The invitation is to place all our trust in God and to give way to what God desires for us, in order to live the life to which we are called and to be a true servant.

Louise and Humility

Louise suffered much in her early life because of her illegitimacy, the absence of her mother and her Father’s remarriage. At the time of her marriage, her father being dead by this time, the Marillacs did not even acknowledge that she was family. Having experienced a difficult beginning, Louise was sensitive to others and humble with regard to herself. In fact it gave her a unique insight into both sides of life; on the one hand privilege and advantage, and on the other suffering and disadvantage. Most of what we know of Louise comes from the time of her active ministry. Initially Vincent mentored her and drew her into the mission, which helped her overcome her grief and depression. In these early days of their relationship, Vincent counselled her:

Be then His dear daughter – quite humble and submissive, full of confidence – and always wait patiently for the manifestation of His holy and adorable will.[15].

He was encouraging her gently and showing her that she could let go of her anxiety and allow herself to be drawn into the mission of God. To do this she needed humility as she waited for God’s plan to be revealed and for her path to become clear.

Louise became an organiser and formator for the Confraternities of Charities and then for the Daughters of Charity. We learn about Louise’s understanding of humility from the way she dealt with these two groups. The sisters needed to be “aware of the degree of humility” necessary for an attitude of servant and to learn what was required of them.[16] And she went on to assure them that “True humility will regulate everything.”[17] At another time she tells one of the sisters:

All must be done with gentleness of heart and humility, as we consider the interests of those with whom we are working rather than our own or even those of the Company.[18]

So we have a picture of the example Louise gave of service which places the needs of the other and the mission before the needs of the servant.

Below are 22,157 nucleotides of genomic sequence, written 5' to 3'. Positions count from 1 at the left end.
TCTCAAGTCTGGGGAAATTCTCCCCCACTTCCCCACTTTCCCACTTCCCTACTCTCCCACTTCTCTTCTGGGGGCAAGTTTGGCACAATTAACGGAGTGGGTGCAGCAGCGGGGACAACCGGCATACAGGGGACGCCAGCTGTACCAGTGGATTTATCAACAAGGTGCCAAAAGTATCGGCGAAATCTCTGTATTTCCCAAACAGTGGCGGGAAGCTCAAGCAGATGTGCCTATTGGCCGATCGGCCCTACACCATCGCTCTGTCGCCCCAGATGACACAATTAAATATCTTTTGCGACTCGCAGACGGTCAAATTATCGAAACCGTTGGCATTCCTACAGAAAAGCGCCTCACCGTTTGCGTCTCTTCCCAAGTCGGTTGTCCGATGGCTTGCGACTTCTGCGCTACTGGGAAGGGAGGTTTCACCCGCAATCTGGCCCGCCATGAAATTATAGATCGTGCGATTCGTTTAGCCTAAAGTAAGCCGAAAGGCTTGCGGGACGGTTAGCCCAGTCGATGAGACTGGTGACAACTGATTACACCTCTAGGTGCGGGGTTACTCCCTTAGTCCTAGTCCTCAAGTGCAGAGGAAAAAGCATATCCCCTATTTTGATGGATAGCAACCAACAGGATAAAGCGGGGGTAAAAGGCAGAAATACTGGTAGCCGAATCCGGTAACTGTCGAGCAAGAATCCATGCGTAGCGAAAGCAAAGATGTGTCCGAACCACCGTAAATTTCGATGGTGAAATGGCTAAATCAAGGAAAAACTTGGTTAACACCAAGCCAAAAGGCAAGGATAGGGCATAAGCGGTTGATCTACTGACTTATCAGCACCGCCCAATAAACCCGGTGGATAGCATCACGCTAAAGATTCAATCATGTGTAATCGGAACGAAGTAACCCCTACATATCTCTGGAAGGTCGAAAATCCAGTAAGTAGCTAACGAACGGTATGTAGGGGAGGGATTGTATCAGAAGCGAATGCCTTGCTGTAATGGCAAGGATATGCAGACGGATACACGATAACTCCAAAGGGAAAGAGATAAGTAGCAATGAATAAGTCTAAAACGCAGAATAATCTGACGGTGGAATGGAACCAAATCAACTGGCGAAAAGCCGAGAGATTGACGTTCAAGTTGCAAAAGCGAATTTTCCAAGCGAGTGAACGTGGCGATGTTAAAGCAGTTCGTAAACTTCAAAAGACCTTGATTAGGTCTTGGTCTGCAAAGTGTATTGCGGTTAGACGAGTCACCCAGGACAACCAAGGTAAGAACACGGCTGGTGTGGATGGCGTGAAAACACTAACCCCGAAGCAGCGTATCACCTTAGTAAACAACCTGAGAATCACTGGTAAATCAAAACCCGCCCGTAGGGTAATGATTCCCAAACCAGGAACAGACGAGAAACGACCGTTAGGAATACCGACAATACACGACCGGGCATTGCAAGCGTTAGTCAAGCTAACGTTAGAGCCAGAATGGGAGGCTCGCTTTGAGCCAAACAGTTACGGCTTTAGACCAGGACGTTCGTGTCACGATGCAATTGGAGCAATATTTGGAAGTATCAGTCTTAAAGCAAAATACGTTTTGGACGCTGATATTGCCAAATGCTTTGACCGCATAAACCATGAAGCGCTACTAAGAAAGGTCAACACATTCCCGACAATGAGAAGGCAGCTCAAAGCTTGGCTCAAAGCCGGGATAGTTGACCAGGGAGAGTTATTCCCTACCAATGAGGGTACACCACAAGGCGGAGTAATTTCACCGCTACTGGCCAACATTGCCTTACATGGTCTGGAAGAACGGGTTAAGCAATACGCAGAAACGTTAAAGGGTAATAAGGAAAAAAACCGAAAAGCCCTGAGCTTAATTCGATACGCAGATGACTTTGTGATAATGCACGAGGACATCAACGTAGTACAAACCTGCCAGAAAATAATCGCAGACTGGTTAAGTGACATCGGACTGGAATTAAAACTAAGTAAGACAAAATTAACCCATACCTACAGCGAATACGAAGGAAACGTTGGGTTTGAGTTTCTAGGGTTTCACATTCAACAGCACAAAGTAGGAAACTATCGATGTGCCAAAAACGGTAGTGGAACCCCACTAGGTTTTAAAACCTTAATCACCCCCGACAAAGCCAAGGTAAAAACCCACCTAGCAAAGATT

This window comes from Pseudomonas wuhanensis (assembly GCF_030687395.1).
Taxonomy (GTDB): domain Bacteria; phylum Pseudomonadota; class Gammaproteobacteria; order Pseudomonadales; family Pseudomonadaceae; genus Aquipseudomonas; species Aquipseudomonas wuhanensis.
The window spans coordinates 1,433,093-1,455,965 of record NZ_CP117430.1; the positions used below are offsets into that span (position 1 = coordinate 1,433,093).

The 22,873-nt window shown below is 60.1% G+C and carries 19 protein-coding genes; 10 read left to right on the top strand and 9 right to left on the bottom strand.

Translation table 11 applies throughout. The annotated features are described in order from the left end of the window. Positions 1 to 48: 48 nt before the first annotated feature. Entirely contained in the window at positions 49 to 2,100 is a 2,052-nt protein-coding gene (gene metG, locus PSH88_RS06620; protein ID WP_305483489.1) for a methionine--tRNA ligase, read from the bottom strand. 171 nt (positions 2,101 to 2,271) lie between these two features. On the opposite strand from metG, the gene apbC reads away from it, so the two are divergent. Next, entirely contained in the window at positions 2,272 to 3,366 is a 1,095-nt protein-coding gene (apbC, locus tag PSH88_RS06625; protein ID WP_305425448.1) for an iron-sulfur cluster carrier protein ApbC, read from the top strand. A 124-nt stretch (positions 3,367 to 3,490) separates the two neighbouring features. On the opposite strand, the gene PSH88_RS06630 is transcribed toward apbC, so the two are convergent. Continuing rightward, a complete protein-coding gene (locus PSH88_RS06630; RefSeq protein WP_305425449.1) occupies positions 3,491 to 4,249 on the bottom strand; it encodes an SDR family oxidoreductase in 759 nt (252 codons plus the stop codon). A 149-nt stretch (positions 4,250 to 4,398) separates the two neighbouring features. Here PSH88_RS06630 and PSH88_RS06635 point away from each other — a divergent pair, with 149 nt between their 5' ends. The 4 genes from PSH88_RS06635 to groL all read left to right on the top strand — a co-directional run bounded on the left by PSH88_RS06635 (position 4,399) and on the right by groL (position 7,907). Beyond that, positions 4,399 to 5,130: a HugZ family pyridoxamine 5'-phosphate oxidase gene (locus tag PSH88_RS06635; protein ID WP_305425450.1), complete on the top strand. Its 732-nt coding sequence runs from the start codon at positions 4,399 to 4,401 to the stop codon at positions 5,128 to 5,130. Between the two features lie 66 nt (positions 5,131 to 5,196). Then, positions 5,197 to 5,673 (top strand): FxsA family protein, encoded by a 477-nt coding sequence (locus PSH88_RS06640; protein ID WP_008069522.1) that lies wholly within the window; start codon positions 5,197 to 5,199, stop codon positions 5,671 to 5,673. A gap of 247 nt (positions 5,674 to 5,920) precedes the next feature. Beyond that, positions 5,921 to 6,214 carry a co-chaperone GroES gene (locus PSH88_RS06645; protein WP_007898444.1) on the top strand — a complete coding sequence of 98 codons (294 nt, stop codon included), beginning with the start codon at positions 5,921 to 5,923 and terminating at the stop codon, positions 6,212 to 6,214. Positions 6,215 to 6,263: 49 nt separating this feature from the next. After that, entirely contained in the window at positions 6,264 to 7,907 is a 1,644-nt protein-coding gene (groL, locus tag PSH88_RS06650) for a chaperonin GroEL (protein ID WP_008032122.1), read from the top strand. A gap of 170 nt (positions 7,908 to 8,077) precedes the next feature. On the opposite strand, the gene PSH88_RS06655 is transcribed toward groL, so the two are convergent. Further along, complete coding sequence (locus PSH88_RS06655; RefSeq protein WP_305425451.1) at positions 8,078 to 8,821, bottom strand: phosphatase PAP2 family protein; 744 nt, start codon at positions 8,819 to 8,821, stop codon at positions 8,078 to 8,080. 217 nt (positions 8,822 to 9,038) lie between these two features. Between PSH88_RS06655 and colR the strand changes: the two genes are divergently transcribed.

Another significant aspect of Louise’s vision of humility is her understanding of leadership. Giving instruction to a Sister Servant of a local community she reminds her of Jesus’ instruction to be gentle and humble of heart and not to look for any kind of acclaim or applause. She also tells her that she should look on herself as “the beast of burden of the house, the one who must carry the entire load”.[19] The Sister Servant or the leader, must be considerate or charitable to those being led and place their needs above of her own. She should treat each of those she is serving equally respecting their diversity. In her description for her own role as Superioress she wrote something similar:

She shall consider herself the beast of burden of the Company, loaded with a precious treasure of which she must give an exact account. [20]

Louise’s own attitude towards leadership is imbued with the virtue of humility, based on the belief that it is a service to be given to the ones being led. This same attitude is required of the one being led:

It is necessary for the Sister Servant to make this act of submission with cordiality, gentleness and true humility, occasionally foregoing her personal judgment, except in matters of importance. Likewise, it is necessary that the sister do the same, always acquiescing to the opinions of the Sister Servant when she sees no notable interest in her opinions either for the glory of God or for the service of her neighbor.[21]

So we see that Louise’s view of humility is one in which we listen to each other and try to work together, yielding to each other when required and not being too attached to our own way of doing things.